Not really creating any series of books outright, Ellen Raskin would deal more with publishing children’s books which she’d illustrate herself. Over the years she also went into publishing Young Adult fiction as well, much of which she’d also treat in a similar manner. Providing her illustrations for a number of other writers too, she was a highly distinctive presence on the literary scene for quite some time.

Winning the ‘Newbery Medal’ in 1979 for her novel ‘The Westing Game’ she would also gain her fair share it awards too. This was later backed up with gaining the ‘Newbery Honor Book’ in 1975 for her children’s mystery novel ‘Figgs and Phantoms’. Gaining critical acclaim for her work, she soon be well on her way towards being respected by both her many peers and contemporaries alike.

Being a highly vocal spokesperson for her craft over the course of her career, she was a very active member of the literary community during her time. This saw her taking her brand worldwide, as readers on an international scale as well as a national one took to her work. With an ability to combine mystery and fun in a children’s novel, she was able to provide her young readers with a rich and intriguing narrative in an accessible manner.

Constantly writing throughout her later life she had a talent that really left its mark upon the literary industry. This is an impact that can still be felt to this very day, as many up-and-coming writers still continue to aspire to her and what she achieved. This appears to be something that is set to continue as her legacy carries on into the foreseeable future, inspiring generations to come.

The Mysterious Disappearance of Leon (I Mean Noel)

Initially published in 1971, this was first brought out through the Puffin publishing house to much acclaim at the time. With her fun illustrations that make it entirely idiosyncratic to her, this is a distinctive and entertaining entry from Ellen Raskin. Offering something for both the young and the old, it manages to be cross-generational in its appeal, giving readers of all ages something to enjoy.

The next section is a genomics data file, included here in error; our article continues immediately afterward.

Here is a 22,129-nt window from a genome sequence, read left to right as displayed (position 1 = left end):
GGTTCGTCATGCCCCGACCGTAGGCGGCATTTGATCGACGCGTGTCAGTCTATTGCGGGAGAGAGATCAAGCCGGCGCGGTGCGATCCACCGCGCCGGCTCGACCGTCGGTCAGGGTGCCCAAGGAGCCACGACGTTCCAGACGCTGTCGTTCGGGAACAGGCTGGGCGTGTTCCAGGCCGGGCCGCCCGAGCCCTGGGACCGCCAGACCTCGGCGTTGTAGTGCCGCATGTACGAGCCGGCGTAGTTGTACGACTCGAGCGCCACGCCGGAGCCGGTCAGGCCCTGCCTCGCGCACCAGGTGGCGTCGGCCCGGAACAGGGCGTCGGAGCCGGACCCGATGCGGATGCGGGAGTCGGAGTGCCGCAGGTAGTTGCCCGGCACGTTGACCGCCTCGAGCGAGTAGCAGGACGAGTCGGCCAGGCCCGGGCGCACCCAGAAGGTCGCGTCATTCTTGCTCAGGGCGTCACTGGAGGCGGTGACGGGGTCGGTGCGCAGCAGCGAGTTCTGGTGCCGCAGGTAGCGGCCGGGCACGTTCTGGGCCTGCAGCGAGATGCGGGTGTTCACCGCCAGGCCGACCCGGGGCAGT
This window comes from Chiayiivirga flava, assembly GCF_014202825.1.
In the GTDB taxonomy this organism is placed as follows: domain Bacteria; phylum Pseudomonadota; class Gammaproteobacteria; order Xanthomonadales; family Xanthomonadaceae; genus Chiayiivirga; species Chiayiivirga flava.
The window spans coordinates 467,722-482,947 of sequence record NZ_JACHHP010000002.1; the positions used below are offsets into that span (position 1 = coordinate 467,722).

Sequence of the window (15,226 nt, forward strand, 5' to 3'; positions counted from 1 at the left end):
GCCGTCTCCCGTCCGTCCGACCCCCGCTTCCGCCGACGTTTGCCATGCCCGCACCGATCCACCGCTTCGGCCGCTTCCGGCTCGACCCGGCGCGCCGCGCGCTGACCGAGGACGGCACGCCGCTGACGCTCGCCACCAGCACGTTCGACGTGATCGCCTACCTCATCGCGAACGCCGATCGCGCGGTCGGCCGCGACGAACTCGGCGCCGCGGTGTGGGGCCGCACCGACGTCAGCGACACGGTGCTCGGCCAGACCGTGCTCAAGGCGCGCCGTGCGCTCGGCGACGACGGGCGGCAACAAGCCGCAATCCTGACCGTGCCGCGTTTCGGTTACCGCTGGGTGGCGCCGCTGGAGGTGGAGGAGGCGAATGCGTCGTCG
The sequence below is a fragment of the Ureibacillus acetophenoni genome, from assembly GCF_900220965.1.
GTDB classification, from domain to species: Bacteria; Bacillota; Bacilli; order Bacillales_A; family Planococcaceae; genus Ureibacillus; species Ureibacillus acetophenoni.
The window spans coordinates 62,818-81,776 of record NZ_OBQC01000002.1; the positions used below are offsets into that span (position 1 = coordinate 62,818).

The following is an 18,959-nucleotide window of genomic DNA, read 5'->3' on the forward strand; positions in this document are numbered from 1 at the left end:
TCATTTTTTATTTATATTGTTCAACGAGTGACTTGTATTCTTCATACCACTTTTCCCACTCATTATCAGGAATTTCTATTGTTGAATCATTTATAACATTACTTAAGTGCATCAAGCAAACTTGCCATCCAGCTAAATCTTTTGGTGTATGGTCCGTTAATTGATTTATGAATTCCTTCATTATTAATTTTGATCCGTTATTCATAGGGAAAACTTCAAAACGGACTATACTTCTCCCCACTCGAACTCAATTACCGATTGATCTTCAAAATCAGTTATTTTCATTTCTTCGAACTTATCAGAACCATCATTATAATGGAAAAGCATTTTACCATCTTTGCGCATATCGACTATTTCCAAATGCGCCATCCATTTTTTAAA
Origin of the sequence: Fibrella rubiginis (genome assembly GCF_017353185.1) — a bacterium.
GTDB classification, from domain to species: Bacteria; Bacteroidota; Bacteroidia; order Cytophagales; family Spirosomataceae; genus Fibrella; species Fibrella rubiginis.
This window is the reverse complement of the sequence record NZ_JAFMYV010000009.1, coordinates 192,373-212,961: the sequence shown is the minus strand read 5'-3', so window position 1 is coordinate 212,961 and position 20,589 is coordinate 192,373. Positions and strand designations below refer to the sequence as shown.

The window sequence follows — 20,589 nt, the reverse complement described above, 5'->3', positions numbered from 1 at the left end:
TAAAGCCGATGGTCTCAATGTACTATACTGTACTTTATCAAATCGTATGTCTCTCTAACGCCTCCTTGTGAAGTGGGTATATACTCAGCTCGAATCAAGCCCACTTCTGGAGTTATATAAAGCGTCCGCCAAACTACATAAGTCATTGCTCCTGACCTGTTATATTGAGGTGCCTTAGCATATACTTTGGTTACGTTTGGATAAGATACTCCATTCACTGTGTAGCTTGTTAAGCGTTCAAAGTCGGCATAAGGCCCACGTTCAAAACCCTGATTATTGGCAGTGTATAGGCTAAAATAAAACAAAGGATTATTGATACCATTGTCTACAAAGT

Not having seen him since he was five, Mrs. Leon Carillon goes out looking for her husband, despite not knowing where to start or what to expect. That’s when a storm hits her boat knocking it overboard, as she then finds herself asking a series of ever more perplexing questions. Facing a whole host of mysteries, she meets a collection of fantastical and ever more whimsical characters, such as the glub-glubs and a pair of Siamese twins. Will she find him? Where did he go? What happened regarding the mysterious disappearance of Leon?

The Westing Game

First published under the ‘Puffin’ publishing label and later through the ‘Puffin Modern Classics’ publishing house, this was perhaps one of Ellen Raskin’s best known works. With a television movie in 1997 going under the name of ‘Get a Clue’, it was to be a much loved novel of hers. Brought out in 1978 it was a stand-alone title, offering a mystery for both children and young adults alike.

Sixteen people have been chosen seemingly at random to participate in the unveiling of the late Samuel W. Westing’s will. Choosing one of the ‘winners’ to inherit his fortune, this game-playing millionaire has decided to leave his legacy to the one person who can solve the riddle of his death. Whilst he may be dead, that won’t stop the eccentric millionaire from playing one final game before handing his fortune to a complete stranger. Will he find a worthy beneficiary? What is the riddle behind his death? Who will win the Westing Game?